A new study has revealed that the problem of childhood obesity is getting worse in the United States.
The University of Michigan C.S. Mott Children’s Hospital conducted a National Poll on Children’s Health and it showed that adults in the United States rate childhood obesity the biggest health problem for kids.
In May 2010, as many as 2,064 adults were asked to rate 20 different health concerns for children living in their communities.
The top 10 overall health concerns for U.S. children in 2010 and the percentage of adults who rate each as a “big problem” include:
1. Childhood obesity, 38 percent 2. Drug abuse, 30 percent 3. Smoking, 29 percent 4. Internet safety, 25 percent 5. Stress, 24 percent 6. Bullying, 23 percent 7. Teen pregnancy, 23 percent 8. Child abuse and neglect, 21 percent 9. Alcohol abuse, 20 percent 10. Not enough opportunities for physical activity, 20 percent
Adults who rated health concerns as a big problem, were also asked to rate whether these health problems are getting better, staying the same or getting worse.
Fifty-seven percent of adults that rate childhood obesity as a big problem for kids say it is “getting worse.”
“The national data about the rates of childhood obesity leveling off were collected in 2007 and 2008. The perspectives we’re hearing in this poll in 2010 may reflect new changes in obesity rates seen by adults in communities across the country,” said Matthew M. Davis of the U-M Medical School.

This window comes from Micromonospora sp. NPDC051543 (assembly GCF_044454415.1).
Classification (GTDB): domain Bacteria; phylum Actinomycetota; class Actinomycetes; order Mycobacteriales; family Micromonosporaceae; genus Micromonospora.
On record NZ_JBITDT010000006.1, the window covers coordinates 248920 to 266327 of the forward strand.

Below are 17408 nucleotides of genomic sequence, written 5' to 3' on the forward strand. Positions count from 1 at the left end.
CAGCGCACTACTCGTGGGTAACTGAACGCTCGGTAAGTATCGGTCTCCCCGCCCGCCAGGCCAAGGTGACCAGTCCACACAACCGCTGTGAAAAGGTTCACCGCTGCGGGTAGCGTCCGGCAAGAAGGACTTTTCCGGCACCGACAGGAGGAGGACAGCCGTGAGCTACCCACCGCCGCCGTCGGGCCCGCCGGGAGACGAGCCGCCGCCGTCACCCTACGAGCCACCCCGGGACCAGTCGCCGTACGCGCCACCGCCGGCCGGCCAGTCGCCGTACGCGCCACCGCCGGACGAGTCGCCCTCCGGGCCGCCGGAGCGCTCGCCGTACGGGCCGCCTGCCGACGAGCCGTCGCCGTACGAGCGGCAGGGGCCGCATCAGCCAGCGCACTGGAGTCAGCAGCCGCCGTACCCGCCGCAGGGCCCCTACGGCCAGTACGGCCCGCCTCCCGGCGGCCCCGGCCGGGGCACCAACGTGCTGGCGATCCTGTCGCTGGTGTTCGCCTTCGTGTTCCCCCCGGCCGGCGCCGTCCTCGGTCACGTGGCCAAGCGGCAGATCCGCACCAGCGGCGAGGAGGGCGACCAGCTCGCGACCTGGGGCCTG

“Another possibility is that increasing concerns may reflect the public’s growing worries about the health consequences of obesity for children, such as diabetes, heart disease, breathing and sleep problems, and arthritism,” he said.
Drug abuse and tobacco use are also of great concern as child health problems in this poll.
“High levels of public concern about drug abuse and tobacco use by kids may reflect the longer-term public health efforts to discourage substance use among youth and the clearly negative consequences of using these substances,”
“After all, the battle against illicit drug use and against tobacco smoking for kids has been active for a couple of generations now. By comparison, the battle against childhood obesity has really just begun,” Davis said.
Children’s stress moved from 8th on the top 10 list in 2009 to fifth in 2010. Among adults who rate stress as a big health problem for kids, 56 percent believe stress for kids is getting worse.
“Levels of stress among children may relate to economic challenges faced by their families in the national recession and slow recovery,” said Davis.
“The fact that stress now rates higher on the list of child health problems is a reminder that most of the problems on the list are behavioral or psychological in nature,” he added.
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